The ODNI Counterterrorism Center also is conducting secret counter-terrorism propaganda operations; the CIA is also conducting limited operations.

"But regardless of the reason why the U.S. government hasn't been more effective, we are in a position where ISIL has been effectively using its messaging to mobilize supporters at an unprecedented scale," said Gartenstein-Ross.

"Our report provides a framework for attacking the heart of this group's ability to mobilize supporters. It is intended as a benchmark against which future U.S. efforts can be measured and evaluated."

Sebastian Gorka, a counterterrorism specialist, said the Wikistrat report has some flaws, including the notion that highlighting Islamic State battlefield failures will undermine its propaganda.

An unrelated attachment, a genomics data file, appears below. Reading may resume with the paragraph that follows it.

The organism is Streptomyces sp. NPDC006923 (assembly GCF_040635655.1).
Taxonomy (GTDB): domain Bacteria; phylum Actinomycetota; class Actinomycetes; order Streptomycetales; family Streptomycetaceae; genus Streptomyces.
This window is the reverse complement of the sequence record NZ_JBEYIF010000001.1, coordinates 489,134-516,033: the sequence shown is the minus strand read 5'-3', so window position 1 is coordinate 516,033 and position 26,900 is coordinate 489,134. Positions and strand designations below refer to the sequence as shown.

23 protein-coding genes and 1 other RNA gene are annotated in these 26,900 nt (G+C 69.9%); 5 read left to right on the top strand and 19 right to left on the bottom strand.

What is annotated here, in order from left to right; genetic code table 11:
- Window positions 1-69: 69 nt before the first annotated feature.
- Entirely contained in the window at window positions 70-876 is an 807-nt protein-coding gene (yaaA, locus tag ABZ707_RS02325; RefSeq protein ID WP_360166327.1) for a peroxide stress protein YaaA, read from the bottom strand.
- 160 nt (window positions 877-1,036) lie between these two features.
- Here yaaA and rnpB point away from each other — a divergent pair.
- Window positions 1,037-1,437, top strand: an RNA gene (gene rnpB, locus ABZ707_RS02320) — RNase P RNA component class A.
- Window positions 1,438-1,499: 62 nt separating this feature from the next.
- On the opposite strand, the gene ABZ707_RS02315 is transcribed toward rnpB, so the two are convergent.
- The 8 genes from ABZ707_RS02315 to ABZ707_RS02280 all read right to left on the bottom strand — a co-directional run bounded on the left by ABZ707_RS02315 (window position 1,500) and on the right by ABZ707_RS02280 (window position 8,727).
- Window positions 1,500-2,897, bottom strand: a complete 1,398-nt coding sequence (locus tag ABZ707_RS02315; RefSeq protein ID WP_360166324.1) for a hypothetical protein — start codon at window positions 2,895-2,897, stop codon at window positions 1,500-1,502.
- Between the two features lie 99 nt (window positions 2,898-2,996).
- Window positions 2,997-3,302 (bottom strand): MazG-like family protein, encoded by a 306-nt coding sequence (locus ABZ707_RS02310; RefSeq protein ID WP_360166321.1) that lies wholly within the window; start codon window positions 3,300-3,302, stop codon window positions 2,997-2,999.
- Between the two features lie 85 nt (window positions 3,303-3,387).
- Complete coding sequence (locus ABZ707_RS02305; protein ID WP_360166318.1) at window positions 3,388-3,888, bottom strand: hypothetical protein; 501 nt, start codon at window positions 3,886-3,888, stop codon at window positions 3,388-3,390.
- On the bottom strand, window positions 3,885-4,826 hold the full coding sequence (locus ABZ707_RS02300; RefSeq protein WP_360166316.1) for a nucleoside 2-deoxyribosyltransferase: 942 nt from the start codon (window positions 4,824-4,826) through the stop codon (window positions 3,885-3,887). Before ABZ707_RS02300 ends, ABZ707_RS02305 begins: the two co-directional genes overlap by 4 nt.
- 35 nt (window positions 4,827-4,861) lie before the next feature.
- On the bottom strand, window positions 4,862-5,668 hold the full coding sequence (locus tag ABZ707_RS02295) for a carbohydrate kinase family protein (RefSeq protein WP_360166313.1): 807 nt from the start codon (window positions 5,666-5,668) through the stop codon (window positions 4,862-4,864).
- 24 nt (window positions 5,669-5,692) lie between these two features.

"Highlighting military losses on the ground is not a panacea as it helps recruit more jihadis: ‘Look the infidel Romans are winning, this is the judgment day jihad, all true Muslims must enlist!’" said Gorka, the Horner chair of military theory at Marine Corps University.

Also, focusing on IS weak governance is a case of western mirror imaging. "ISIS is not trying to create a nation state," Gorka said. "Its whole message is one of rejecting the Westphalian model as un-Islamic."

"I agree that government is not the obvious face to be put on the counter ideology effort," Gorka said. "But neither is the distribution of U.S. government talking points to the media."